writes nerdy things, celebrates those things as an English teacher, and is the co-founder of the production house ADK MOGUL. He lives in the mountains. Thanks for reading; feel free to leave a message, and please don't ask if he's D(e)Press(e)d.
I like that she has boots to protect her legs, Psylocke’s leg straps to protect her thighs, and plates to protect her shoulders and such, but yeah this isn’t 1993 where showing some belly-button is still a thing. Oh and is she crying blood? That’s just awesome. That’s her mask? Classy.
This is all really a cover for not being able to bring back Gaiman and Moore’s take on Marvelman right?
The first thing that occurred to me when I started reading this book are the panel progressions of this 590 page monster. It averages about 7 panels a page and there was maybe a handful of splash pages in the entire novel.
If you’re in need of feminist science fiction you should run (don’t walk) to buy this really amazing book, which sets the precedent for best feminist science fiction work in the twenty-first century because it plays with many things: identity, body recognition, and deals with these concepts in a frank manner that I really did not read any gender bias. The women in this book are strong, capable, and fallible—though that doesn’t mean that women must be fallible it’s just that most humans are and the main characters of this book are relatable. Though why must one feel the need to say that “the women in this book are strong” can’t they just be? They simply are—great.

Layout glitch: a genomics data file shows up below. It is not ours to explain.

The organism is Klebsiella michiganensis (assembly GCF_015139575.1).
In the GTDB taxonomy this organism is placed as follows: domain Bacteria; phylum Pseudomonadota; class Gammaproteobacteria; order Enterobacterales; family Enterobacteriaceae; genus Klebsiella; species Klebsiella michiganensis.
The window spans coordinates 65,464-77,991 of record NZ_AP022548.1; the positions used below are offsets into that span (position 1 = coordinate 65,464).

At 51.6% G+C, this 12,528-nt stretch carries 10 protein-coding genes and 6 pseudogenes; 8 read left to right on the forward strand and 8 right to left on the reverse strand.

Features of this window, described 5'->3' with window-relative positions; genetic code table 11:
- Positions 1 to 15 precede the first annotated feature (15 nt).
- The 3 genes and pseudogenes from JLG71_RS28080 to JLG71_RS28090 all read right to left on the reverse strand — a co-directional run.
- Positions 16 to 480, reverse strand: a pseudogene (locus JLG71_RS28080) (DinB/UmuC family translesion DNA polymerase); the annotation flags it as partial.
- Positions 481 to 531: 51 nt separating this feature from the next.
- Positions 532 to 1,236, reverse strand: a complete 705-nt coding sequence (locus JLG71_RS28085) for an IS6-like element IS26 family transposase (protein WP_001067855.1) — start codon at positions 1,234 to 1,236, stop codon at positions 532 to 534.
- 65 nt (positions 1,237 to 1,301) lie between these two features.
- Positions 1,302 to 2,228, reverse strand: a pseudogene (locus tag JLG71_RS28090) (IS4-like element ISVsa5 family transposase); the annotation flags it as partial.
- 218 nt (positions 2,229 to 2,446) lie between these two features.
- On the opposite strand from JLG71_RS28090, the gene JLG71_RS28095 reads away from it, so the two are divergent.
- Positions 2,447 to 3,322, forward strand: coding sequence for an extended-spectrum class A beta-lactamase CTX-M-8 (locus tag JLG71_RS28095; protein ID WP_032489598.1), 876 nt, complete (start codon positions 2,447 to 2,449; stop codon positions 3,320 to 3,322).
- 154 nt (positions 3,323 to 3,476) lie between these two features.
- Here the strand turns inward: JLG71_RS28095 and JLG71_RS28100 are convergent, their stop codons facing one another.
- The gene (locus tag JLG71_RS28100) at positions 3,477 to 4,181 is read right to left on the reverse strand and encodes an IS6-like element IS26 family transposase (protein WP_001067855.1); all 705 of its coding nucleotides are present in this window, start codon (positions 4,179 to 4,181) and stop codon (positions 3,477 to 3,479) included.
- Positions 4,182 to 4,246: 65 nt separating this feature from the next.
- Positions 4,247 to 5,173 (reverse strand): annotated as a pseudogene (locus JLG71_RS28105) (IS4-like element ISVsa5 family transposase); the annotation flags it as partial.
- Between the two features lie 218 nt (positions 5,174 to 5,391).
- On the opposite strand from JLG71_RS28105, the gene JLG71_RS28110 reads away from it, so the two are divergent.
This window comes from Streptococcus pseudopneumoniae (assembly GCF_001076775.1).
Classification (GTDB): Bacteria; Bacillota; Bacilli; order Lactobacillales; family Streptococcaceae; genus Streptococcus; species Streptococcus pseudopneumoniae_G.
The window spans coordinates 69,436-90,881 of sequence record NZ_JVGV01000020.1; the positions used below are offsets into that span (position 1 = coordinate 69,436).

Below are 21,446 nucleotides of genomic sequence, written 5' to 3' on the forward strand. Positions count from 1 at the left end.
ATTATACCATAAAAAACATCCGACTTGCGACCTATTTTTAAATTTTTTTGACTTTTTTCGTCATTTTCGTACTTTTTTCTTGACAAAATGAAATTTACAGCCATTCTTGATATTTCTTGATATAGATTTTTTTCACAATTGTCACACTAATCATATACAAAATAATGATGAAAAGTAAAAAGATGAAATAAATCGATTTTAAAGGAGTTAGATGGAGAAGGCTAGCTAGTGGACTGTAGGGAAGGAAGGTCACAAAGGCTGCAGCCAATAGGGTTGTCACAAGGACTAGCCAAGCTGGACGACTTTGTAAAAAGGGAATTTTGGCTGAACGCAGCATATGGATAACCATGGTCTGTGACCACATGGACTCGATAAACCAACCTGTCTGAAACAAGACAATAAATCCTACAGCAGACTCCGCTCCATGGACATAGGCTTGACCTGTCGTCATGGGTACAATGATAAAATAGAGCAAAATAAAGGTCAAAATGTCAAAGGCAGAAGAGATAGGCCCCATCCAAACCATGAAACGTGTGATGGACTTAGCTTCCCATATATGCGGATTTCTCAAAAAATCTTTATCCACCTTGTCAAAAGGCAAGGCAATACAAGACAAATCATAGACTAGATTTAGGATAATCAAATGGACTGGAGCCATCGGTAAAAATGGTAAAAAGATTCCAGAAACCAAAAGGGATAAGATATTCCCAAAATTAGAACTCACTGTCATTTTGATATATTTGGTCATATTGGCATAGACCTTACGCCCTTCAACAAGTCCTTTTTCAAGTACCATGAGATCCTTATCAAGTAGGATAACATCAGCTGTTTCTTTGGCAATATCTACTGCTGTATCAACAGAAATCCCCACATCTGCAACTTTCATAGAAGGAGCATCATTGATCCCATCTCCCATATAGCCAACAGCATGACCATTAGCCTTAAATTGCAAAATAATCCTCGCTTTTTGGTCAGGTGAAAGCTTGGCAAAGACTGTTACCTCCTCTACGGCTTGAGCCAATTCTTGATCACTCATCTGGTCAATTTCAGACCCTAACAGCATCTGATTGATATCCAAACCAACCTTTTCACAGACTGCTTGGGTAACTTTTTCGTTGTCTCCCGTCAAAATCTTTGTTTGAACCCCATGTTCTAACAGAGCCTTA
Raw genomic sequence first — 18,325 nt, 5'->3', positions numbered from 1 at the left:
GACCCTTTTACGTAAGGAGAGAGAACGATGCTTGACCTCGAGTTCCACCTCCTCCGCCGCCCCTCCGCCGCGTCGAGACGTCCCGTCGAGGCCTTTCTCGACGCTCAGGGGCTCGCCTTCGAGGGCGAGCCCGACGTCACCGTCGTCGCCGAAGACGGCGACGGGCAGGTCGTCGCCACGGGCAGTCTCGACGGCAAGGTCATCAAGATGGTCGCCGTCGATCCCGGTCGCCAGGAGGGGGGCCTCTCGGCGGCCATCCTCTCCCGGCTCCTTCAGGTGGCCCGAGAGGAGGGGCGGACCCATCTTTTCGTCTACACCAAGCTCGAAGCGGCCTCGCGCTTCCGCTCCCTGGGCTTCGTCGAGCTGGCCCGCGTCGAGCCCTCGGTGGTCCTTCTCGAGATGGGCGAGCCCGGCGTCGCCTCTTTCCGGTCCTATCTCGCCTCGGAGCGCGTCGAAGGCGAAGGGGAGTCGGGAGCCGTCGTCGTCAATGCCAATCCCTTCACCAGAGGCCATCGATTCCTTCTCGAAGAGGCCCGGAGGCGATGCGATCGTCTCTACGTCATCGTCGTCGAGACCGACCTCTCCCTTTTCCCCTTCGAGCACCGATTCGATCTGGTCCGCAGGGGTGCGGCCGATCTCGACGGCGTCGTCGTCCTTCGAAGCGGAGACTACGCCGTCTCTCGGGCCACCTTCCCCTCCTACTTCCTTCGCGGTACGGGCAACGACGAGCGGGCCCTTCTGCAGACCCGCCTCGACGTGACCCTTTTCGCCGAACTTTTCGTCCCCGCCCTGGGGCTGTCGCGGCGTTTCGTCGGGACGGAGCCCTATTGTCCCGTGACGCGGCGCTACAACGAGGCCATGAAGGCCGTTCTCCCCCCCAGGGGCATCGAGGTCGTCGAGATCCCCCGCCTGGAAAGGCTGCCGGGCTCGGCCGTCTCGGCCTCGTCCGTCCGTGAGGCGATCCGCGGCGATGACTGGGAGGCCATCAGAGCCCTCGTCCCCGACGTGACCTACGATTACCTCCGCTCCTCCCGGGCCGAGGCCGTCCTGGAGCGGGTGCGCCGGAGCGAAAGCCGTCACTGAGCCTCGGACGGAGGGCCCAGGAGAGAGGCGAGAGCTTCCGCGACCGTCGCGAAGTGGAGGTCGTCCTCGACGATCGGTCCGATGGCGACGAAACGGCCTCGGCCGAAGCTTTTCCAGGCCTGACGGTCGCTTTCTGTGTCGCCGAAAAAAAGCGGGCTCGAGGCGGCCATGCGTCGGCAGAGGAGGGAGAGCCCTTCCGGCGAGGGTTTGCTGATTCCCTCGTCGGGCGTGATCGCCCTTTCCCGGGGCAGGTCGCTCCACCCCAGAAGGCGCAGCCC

Written and drawn by independent comics legend Terry Moore (Strangers in Paradise) this is quite the departure from his previous independent work since it’s a science-fiction epic based around an alloy that attaches itself to a photographer after a nuclear explosion kills its inventor. What follows is Bible theory, Apocalyptic rants, the return of Cain and a de-aging detective who goes from brilliant to childish in a manner of pages. The plot heavy book goes from talking head monotony, to gross and violent action sequences with tongue firmly in cheek. Eventually it grows a sense of humor at page 400.
Moore’s black and white line art calls back some Terry Dodson in cheeky expressions and surprise. Going from humanistic reactions to some more cartoonish elements, Moore can go from detailed personal reactions to mind-gripping horror. It’s a great piece of independent science fiction.
I had this up elsewhere and just found out the site I had it on became a different site and kind of sucked. So I spent today putting it up on youtube.
Apologies in advance, the 4th & B in San Diego is basically a cinderblock box and more about the Snoop Dogg (who played a couple nights after this) and less about the spoken word. Also I shot this on my then newly acquired iPhone 4, and didn’t realize at the outset the manner of Herculean feat it would be holding it steady for 17 minutes.
All that being said, we managed to catch all three performances of this (w00tstock Portland & SDCC 2012, and the panel performance at SDCC itself) and it’s really a great little piece on writing and life and Stiltman’s taint.
Enough of that. Sit back, relax, and enjoy Matt Fraction’s presentation of “Batman Dreams Of Hieronymus Machines.”
As mentioned earlier. Thanks, Chad.
This is necessary viewing and probably one of the major reasons why I really embraced the idea of teaching comics.
The thing that I love about Waid is he never fails to get me fired up and trying to stay consistent with my mood and excitement with comics. He’s literally the root of the reason I got into comics and…yeah. Read this and get infected.